Emily Dickinson vs. Anne Bradstreet

I know I was not assigned to either of these authors but when studying for our midterm last night, a thought came across my mind. Yesterday, we discussed the importance of the author of a piece of work and whether or not we should consult this when reading a work. I would like to expand this to author’s intent. We know from reading the works of Anne Bradstreet that her poems were published without her knowledge (read the footnote on page 106 for the poem “The Author to Her Book”). Emily Dickinson on the other had prepared her poetry to be published by writing it on white paper and grouping her poems together.

Does the fact that Anne Bradstreet did not write her poems to be published make her’s more genuine “American” poetry than those of Emily Dickinson whose poems appeared to be collected to be published?

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3 Responses to Emily Dickinson vs. Anne Bradstreet

  1. jnikol12 says:

    I don’t know that Dickinson really planned on publishing most of her work. Maybe there’s some historical fact I’m not aware of, but I thought that only a few of her works were published and it was her sister who compiled all of her other works to be published after her death. Either way, the poetry is not any less “American” if it is published and geared toward a large American audience. Wouldn’t that make it, possibly, even more American? It may be even more likely to discuss pressing historical issues that effect everyone at the time.

    As for its genuineness, I hope that for most serious poets the fact that their works are intended to be published wouldn’t be tempted to “sell out” and write about something they didn’t truly feel just because it needs to sell. Emily Dickinson’s poetry, for example, is so full of deep, dark emotion and allegory that I can’t imagine that she was being disingenuous while writing it. It was Bradstreet who seemed to have a sort of dual personality in her poetry, so perhaps it was she who was being slightly less genuine and honest to herself and her own personal emotions, unrestrained by the pressures of male dominance.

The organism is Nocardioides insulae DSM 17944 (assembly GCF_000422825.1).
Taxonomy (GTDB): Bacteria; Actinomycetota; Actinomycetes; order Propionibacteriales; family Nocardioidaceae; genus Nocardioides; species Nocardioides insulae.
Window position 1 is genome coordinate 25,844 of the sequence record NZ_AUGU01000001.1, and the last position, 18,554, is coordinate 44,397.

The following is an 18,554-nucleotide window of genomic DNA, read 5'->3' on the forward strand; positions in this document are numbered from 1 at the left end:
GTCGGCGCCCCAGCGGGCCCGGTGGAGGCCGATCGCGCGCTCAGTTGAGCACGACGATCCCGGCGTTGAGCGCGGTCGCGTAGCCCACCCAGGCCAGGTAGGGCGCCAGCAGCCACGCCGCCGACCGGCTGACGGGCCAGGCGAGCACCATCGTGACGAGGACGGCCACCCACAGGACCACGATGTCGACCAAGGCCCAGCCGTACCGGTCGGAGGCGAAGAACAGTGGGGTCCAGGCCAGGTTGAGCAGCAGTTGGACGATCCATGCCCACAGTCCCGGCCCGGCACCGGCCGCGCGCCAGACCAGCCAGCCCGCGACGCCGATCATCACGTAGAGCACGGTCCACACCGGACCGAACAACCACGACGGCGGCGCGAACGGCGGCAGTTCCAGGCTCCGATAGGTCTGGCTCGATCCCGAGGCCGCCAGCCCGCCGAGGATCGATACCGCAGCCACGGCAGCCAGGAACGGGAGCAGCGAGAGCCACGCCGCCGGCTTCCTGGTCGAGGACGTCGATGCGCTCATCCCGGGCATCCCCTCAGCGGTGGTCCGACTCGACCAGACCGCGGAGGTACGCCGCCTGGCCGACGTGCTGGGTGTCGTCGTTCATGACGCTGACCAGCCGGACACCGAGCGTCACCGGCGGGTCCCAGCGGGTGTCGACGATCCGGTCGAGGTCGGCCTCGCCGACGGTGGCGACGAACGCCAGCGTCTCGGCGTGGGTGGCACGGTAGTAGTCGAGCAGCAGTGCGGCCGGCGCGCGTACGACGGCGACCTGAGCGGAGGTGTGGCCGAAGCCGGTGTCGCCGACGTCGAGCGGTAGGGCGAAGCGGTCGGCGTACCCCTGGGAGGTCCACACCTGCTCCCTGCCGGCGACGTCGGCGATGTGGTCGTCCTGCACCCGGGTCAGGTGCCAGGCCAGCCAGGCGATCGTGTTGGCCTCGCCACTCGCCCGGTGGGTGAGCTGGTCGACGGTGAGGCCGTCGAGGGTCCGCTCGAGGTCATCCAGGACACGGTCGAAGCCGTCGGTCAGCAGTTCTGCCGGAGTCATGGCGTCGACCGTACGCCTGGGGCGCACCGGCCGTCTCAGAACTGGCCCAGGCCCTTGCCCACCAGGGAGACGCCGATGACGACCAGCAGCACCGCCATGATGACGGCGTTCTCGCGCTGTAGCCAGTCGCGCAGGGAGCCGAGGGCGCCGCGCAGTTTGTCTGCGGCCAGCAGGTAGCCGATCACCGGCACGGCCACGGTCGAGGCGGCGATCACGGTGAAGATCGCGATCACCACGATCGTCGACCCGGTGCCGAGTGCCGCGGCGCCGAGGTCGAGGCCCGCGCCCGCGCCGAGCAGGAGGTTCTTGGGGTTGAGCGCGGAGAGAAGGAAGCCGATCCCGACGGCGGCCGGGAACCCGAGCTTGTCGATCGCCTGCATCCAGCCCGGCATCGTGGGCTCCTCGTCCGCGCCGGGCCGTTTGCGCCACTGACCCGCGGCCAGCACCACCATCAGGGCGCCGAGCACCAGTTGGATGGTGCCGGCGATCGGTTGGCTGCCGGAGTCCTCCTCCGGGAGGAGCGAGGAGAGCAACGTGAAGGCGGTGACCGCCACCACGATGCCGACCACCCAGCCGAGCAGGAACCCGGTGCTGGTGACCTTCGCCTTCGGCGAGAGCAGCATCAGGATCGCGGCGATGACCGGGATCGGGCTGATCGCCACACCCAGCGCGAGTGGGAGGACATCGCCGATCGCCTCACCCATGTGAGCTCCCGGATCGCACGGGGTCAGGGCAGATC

• sfeingold12 says:

      I was drawing the fact that Dickinson wanted to get published from the introduction on page 1199, second full paragraph. It states that Dickinson wanted to get published but was not willing to give up her voice as an author. In the following paragraph it talks about starting in 1858 Dickinson began to write her poems on white, unlined paper and even sewed groups of poems together to create groupings. I think that it was very much Dickinson’s intention to get published. However, she was not willing to bend to what society wanted of her as a writer. See her poem on page 1219, it clearly states that “Publication – is the Auction/ Of the Mind of Man.”

  2. cjones13 says:

    I actually touched on this on my final essay, but I dont think they make one author or another more “American” poetry from one to another. Anne Bradstreet didnt concent to her work being published, I still think that her poetry was as genuine to her feelings as Emily Dickinson. Emily might of “sold out” and wanted her poetry published, but that is just a personal choice, to me, at least, then a judgement to whether it is genuine.

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